Did you know that two of the so-called “industry standard” voice over microphones were never specifically designed to record voice overs? Come to think of it, no microphone I know of, was ever developed for voice over work only.
Even Harlan Hogan’s VO: 1-A mic was based on an older MXL Model. According to recordinghacks.com, the frequency-response graph is identical to that of the MXL 2006, which also shares the VO: 1-A’s body and grille. Is that a coincidence?
THE KING AND THE SHOTGUN
Let’s talk about a true industry standard. Neumann’s venerable U87. It’s a versatile all-round studio microphone designed for single miking acoustic instruments such as strings and woodwinds, as well as vocals. It was never built to live in cramped voice over booths, and in poorly treated rooms it is extremely unforgiving.
Had it been up to Sennheiser (the company that now owns Neumann), their celebrated MKH 416 shotgun mic would never have made it into the voice over studio. It would have stayed on the boom pole it was developed for. But thanks to the antics of announcer Ernie Anderson, it became a VO staple in many studios.
Ernie didn’t like that audio engineers and session producers were always talking about him while he was in the soundproof booth, so he insisted on joining them in the same room. The engineer on duty grabbed the most directional mic he could find to record in the control room, and that happened to be a 416.
According to someone who worked with him, Anderson never insisted on only using a 416, but word got around and other promo guys started doing what he was doing. It was only a matter of time before engineers in the LA area got used to the sound of VO’s close-miking the 416, and the rest is history.
Now, the original 416 was developed way back in the seventies to capture dialogue on film sets. It became popular for two reasons. To quote the B & H website:
“The directivity of the MKH-416 reduces the amount of background noise through off-axis rejection, and its small diaphragm capsule helps improve the directivity of its high-frequency pickup while reducing the effect of plosives from compromising the recording (“popping”).
The second reason for the MKH-416’s reputation is the durability of its construction, its resistance to humidity, and its usability outdoors.”
As a voice over I don’t care that my microphone can survive in Antarctica and the Amazonian rain forest, but the ability of a shotgun mic to pick up my voice and not much of my surroundings is very useful, especially in rooms that are not built to keep ambient noise out.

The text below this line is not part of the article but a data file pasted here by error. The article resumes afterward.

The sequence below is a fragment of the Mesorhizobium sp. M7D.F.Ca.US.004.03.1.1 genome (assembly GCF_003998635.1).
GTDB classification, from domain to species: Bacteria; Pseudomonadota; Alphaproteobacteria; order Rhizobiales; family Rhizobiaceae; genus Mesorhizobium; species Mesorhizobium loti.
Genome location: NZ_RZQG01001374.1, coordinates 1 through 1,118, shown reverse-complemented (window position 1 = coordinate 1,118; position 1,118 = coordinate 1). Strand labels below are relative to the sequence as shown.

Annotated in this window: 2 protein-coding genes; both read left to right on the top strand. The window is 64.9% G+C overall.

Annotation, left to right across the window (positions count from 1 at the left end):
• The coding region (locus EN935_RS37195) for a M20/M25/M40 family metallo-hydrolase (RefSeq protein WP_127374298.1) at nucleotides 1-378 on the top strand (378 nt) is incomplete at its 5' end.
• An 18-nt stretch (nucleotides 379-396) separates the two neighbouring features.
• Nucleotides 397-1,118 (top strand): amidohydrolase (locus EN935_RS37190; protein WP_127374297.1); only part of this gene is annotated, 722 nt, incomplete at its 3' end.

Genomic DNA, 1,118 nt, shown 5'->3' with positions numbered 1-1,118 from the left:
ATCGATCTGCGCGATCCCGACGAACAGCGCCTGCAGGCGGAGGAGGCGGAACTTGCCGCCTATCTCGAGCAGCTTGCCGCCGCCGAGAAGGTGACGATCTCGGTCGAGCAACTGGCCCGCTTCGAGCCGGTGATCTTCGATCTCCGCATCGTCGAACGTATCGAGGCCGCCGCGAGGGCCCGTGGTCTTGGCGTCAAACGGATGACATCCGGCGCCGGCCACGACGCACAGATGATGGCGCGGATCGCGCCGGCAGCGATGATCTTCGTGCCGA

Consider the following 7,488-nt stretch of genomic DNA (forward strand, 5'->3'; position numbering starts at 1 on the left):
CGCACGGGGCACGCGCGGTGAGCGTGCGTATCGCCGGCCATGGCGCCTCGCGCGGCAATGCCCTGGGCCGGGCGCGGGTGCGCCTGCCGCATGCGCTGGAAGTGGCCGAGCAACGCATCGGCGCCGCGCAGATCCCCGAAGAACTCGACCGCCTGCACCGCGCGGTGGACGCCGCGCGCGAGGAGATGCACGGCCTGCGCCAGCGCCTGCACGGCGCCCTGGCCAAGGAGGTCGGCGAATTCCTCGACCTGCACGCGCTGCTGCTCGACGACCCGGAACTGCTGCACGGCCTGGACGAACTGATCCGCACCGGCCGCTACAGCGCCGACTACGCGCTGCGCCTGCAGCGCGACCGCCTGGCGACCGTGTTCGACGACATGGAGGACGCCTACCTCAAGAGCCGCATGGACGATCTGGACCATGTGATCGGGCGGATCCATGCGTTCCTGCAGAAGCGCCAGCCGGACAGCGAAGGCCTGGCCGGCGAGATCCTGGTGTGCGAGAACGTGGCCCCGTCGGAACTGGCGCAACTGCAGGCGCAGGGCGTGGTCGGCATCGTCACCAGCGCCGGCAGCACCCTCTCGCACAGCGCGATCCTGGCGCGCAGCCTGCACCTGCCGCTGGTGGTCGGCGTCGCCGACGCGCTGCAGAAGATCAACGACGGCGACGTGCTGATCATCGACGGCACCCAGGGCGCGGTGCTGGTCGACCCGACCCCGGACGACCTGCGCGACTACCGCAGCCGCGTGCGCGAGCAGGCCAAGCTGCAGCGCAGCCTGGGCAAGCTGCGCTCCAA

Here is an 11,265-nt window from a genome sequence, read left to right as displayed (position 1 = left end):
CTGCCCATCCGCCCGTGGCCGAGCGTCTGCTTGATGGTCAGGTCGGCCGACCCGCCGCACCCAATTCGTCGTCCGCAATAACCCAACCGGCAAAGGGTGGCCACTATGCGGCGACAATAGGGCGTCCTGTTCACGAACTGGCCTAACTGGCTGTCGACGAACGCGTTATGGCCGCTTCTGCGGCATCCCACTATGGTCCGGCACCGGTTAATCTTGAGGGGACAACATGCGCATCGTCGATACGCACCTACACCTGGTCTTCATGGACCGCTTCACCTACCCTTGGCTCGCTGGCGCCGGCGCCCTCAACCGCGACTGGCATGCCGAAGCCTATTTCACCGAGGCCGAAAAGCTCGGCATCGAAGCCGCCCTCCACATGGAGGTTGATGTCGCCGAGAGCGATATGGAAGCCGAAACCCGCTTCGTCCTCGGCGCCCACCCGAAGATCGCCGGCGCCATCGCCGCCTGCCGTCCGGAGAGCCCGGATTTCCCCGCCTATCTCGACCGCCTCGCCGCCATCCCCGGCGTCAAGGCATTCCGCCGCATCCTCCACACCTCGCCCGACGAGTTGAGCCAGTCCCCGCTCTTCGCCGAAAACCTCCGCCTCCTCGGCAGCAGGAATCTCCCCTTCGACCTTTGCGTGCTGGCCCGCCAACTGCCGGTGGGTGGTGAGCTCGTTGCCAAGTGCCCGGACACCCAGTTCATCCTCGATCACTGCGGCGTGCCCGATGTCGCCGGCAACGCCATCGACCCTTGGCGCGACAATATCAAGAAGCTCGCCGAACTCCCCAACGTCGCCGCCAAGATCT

That’s precisely what I discovered when I moved into my new studio space a few months ago. It’s a generous 14′ by 11′ by 9′ basement room with no isolation, just absorption panels for dampening and deflection. I don’t need to be surrounded by triple walls because there’s barely any ambient noise in the secluded Vermont area I live in.
My noise problem came from inside: the adjacent boiler room that has a pretty loud furnace that likes to kick in at the worst of times. On top of that I didn’t like the sound I captured with my trusted Gefell M930 Ts.
In spite of the installed bass traps and acoustic panels, the room sounded a bit too hollow to my ears. When I used my Synco D-2 shotgun microphone, however, the room sounded nice and dry. That’s because the Synco has a hypercardioid pattern as opposed to the Gefell’s cardioid pattern. (click here for more on polar patterns)
I had been using the Synco on and off for about twelve months, and not once did a client complain. On the contrary. They liked my new punchy sound. But I have to be honest. Advertising myself as a “Synco talent” doesn’t exactly instill confidence in a new client or agent. As much as I would like them to evaluate me purely on my talent and on the quality of my home studio setup, I felt it would be wise to invest in a new microphone of a brand most people would recognize and trust.
So, the search for a new microphone was on!
LOOKING FOR MY FOREVER MIC
Why didn’t I just buy a 416, you may wonder? It has earned its reputation, and with good reason. My motivation is simple: a microphone has to fit the voice that’s using it without any correction or sweetening in post. That’s my rule of thumb.
I have used the 416 many times in professional recording facilities, and I never sounded my best. That’s because I have a light tenor voice and the 416 has a hyped high end. This is a relic from the tape era in which it was developed. The high end boost also comes in handy when using the shotgun mic with a deadcat or zeppelin. These wind shields muffle the sound and you can add clarity with a heightened presence boost. It’s a boost that makes my voice sound overly bright and sibilant.
With the 416 ruled out, I looked at Rode shotgun microphones. The NTG3 (with a somewhat extended low end) was supposed to be the Australian answer to the 416, and their new and much cheaper NTG5 earned high praise from the team at The Pro Audio Podcast.
In fact, they preferred it over the MKH 416, especially because it was using the latest technology at half the price ($499 versus $999). But like it or not, Rode still doesn’t have the same reputable ring as Neumann or Sennheiser. In fact, the NTG3 is sometimes referred to as the “poor man’s 416.” Yuck!
I market myself as a premium voice, and such a voice has to have premium equipment.
A 416, BUT EVEN BETTER